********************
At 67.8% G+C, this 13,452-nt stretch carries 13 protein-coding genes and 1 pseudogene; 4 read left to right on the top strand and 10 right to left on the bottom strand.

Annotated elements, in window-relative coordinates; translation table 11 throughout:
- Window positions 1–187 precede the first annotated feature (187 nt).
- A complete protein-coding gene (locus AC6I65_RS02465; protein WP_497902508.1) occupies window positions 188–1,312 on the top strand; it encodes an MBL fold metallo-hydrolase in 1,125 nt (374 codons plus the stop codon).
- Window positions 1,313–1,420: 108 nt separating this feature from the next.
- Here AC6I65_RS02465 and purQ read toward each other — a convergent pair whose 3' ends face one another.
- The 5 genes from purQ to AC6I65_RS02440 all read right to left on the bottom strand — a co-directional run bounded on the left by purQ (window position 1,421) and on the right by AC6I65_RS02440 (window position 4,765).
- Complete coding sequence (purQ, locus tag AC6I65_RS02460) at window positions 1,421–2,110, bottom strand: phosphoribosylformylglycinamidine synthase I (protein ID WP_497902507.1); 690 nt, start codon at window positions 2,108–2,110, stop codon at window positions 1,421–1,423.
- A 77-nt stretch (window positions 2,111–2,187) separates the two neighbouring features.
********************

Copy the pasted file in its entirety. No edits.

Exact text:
At 67.8% G+C, this 13,452-nt stretch carries 13 protein-coding genes and 1 pseudogene; 4 read left to right on the top strand and 10 right to left on the bottom strand.

Annotated elements, in window-relative coordinates; translation table 11 throughout:
- Window positions 1–187 precede the first annotated feature (187 nt).
- A complete protein-coding gene (locus AC6I65_RS02465; protein WP_497902508.1) occupies window positions 188–1,312 on the top strand; it encodes an MBL fold metallo-hydrolase in 1,125 nt (374 codons plus the stop codon).
- Window positions 1,313–1,420: 108 nt separating this feature from the next.
- Here AC6I65_RS02465 and purQ read toward each other — a convergent pair whose 3' ends face one another.
- The 5 genes from purQ to AC6I65_RS02440 all read right to left on the bottom strand — a co-directional run bounded on the left by purQ (window position 1,421) and on the right by AC6I65_RS02440 (window position 4,765).
- Complete coding sequence (purQ, locus tag AC6I65_RS02460) at window positions 1,421–2,110, bottom strand: phosphoribosylformylglycinamidine synthase I (protein ID WP_497902507.1); 690 nt, start codon at window positions 2,108–2,110, stop codon at window positions 1,421–1,423.
- A 77-nt stretch (window positions 2,111–2,187) separates the two neighbouring features.